Wow, after reading your last paragraph there I am just blown away. You come off as too stubborn and too self righteous for me to continue direct debate with you. You're closed minded arrogance troubles me. The sheer inability to see Parkour as a discipline and a way of life to the individual, and the full dependency on others to instruct you step by step on what Parkour should be and how you should apply it in your life borders religious shadowing. I know this isn't on their part, but it seems that you, personally, are relying on them in the same way. I sincerely hope that you find your own way, finding and knowing yourself above all.

   I feel that you have no real backing for the kind of pull you're demanding. I feel that you have a skewed perception on the progression and evolution of Parkour itself. These are my opinions. I am not forcing them on people as fact. I am not demeaning anyone or deeming anyone ignorant for not being align with myself. I am just stating my observations, my opinions, and my utter shock as a response to your post.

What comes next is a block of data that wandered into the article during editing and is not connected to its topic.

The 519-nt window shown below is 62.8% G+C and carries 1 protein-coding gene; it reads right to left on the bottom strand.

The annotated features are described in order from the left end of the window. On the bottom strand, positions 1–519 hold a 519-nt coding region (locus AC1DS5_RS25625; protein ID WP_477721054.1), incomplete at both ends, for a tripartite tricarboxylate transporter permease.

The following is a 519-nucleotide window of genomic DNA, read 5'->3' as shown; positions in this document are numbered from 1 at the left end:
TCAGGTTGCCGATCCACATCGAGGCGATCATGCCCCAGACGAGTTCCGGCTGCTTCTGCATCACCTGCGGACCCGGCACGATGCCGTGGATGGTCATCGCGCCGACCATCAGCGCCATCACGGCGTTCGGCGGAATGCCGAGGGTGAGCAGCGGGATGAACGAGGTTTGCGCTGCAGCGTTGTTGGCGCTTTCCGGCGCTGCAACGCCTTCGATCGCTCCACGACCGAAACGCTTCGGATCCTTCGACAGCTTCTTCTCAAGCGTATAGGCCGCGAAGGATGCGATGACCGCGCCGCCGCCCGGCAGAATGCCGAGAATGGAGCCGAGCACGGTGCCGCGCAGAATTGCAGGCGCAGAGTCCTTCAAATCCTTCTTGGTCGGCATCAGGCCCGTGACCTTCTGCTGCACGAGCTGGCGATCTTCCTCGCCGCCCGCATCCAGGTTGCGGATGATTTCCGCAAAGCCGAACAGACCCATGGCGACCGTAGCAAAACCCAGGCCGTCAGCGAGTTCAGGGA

Its irrelevant what people think about competition. Parkour isn't competetive. Its never been. This is not my opinion. Its a fact, because the dicipline is like that.  Parkour isn't some kind of do-what-you-like-blabla to justify some kind of hablaha training method. There are already values and principles in it that partly defines it. Either you understand this or you dont. By the way, you're wrong. The A.D.A.P.T certificate was mainly developed by the founders. They are the true authority if anyone, because they created it, so they sure have a better idea of what they developed than you.  The founders created parkour; its philosophy, its values, and the method of training. You're simply saying that the founders created it in the ''wrong'' way. I am not an authority, I am just presenting facts. I have already found my way in parkour. I have a path to follow aswell; my own path, but that doesn't mean that I go around spitting bullpoo such as parkour being some kind of competetive sport. I try to keep a clear mind of what they created instead of misrepresenting it.

According to the national governing body (which are developed by the yamakasi and generations)